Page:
Rebecca Humphries reflects on ‘surreal’ drama after ex-partner’s Strictly kiss

Rebecca Humphries has said the support she received after her ex-partner Seann Walsh was pictured cheating was “one validation after another” that her suspicions were correct despite his previous denial.

The actress, 34, was swept into a media storm in 2018 after her then boyfriend was caught kissing his married Strictly Come Dancing partner Katya Jones.

After the pair were photographed, Humphries issued a statement accusing comedian Walsh of calling her “psycho/nuts/mental” when she suspected something was going on, and said the kiss took place on her birthday.

Reflecting on the situation during ITV’s Lorraine on Friday, she said: “It’s surreal being in that situation. It’s horrible seeing stories about yourself and about your life.

“It’s completely overwhelming. I’ve been obsessed with telly and magazines since I was about 12, and suddenly there I am in them all.

“It felt like a bizarre stress dream I was having but the one thing I will say about that time is that all of that support was just like one validation after another.

“You are not crazy, you are not the things you’ve let yourself believe for years that you are… In fact, in that particular situation, you were right, and all of that just flooded me.

“It’s a great opportunity for me to say thank-you so much to everyone who was so supportive at that time.”

Humphries also spoke about how she has seen other women lose their “shine and sparkle” while in negative relationships.

Seann Walsh and Katya Jones (Alamy/PA)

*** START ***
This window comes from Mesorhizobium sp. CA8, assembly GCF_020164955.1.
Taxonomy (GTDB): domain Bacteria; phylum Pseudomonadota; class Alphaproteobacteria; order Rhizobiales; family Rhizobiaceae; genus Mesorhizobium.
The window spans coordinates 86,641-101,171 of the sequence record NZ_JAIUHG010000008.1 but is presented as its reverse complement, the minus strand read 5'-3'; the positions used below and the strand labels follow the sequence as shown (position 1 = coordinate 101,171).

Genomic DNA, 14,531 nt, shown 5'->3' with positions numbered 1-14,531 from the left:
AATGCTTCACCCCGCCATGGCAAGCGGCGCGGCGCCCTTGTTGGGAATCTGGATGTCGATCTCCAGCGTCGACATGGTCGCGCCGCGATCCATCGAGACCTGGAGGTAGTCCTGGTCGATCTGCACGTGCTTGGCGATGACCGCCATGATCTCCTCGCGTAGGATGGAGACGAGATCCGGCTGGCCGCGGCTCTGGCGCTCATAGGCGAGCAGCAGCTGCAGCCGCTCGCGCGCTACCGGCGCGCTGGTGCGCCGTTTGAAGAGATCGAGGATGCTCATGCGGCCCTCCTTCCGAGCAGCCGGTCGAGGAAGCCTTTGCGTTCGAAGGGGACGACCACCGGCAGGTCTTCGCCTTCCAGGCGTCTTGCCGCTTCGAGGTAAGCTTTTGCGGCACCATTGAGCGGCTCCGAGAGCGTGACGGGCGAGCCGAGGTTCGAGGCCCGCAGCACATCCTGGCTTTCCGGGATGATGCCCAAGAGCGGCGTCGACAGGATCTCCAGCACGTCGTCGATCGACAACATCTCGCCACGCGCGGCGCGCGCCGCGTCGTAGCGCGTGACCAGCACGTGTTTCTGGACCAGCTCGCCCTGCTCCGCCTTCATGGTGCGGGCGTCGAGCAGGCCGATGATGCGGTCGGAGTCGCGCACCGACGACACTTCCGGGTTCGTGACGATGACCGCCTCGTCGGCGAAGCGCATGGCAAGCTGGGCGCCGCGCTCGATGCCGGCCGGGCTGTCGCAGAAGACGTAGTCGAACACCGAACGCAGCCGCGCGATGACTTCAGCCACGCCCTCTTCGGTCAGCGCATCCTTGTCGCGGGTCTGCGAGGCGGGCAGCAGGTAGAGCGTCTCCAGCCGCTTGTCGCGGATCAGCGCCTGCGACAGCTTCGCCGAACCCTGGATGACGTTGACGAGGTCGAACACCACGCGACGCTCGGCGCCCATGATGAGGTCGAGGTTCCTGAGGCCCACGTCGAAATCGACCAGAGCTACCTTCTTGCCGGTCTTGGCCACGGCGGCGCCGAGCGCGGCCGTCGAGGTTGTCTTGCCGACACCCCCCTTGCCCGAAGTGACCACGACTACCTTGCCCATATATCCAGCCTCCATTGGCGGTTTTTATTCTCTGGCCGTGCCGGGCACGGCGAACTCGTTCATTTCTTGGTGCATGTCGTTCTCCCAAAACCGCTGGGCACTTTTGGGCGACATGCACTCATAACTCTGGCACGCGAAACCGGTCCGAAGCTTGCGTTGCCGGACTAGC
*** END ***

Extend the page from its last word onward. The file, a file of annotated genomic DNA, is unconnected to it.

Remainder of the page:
Seann Walsh and Katya Jones leaving the It Takes Two Strictly show in October 2018 (Alamy/PA)

She said: “Before I got into this relationship, I would’ve self-identified as someone who was confident, smart, sassy, sexy.

“I see it all the time, these fabulous women who dim themselves and who allow their shine and their sparkle to be taken away from them to keep these relationships alive that (are) hurting them.”

The actress said she feels pop culture has “conditioned” into society the belief that “love and having a partner, getting married, having children is the most important thing in our life, and when we have it we have to cling on to it at all costs”.

She added: “Every single story I’ve watched since I was about four years old, in Disney films, fairytales, romcoms, has been about women tearing off chunks of themselves, the bits they like the best often.

“Their confidence, their voice and stepping into a man’s live, and he doesn’t have to change a thing.”

Humphries has now released a book, Why Did You Stay?: A Memoir About Self-worth, where she seeks to reclaim her identity after the incident and reflects on the effects of toxic relationships.